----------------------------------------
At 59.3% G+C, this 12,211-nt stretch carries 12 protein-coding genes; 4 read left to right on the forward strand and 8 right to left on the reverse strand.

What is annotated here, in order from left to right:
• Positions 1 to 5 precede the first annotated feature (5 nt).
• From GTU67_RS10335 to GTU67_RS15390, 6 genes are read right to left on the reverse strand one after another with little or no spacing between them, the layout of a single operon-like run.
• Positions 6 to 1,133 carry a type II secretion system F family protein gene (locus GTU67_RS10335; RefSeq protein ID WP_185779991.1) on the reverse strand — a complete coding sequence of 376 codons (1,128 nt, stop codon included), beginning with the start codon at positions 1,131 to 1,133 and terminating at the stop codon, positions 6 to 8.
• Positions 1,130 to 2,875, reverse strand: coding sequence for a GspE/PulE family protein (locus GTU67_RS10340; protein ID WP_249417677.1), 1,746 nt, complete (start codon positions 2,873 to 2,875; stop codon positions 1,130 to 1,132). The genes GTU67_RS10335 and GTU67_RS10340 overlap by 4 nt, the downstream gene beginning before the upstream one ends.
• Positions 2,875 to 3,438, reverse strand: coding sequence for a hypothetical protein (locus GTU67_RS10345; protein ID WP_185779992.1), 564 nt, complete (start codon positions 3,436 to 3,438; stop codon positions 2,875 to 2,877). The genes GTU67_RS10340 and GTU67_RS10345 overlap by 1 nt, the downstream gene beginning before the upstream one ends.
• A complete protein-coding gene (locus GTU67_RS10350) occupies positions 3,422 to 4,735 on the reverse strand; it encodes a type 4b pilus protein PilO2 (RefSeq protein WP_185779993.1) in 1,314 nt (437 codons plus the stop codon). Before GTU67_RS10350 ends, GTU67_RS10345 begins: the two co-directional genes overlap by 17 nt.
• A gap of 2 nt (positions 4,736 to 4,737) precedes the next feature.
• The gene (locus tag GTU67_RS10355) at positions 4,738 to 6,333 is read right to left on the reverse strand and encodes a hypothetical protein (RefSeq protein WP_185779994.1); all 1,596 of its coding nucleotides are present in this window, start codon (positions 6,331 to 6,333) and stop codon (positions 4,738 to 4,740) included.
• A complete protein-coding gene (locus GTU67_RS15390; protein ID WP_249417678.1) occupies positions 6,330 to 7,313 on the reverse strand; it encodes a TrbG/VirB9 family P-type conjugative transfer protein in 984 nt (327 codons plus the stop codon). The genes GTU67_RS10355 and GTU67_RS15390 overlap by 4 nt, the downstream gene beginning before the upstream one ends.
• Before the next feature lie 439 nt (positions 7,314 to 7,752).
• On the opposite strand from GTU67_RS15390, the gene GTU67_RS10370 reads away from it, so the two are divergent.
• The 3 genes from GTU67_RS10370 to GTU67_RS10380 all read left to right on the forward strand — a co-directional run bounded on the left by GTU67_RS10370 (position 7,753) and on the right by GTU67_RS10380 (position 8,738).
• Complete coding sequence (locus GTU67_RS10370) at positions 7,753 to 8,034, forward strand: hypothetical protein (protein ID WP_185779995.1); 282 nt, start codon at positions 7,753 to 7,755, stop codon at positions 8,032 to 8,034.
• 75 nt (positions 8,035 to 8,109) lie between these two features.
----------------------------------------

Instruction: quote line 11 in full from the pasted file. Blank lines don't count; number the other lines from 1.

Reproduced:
• A complete protein-coding gene (locus GTU67_RS15390; protein ID WP_249417678.1) occupies positions 6,330 to 7,313 on the reverse strand; it encodes a TrbG/VirB9 family P-type conjugative transfer protein in 984 nt (327 codons plus the stop codon). The genes GTU67_RS10355 and GTU67_RS15390 overlap by 4 nt, the downstream gene beginning before the upstream one ends.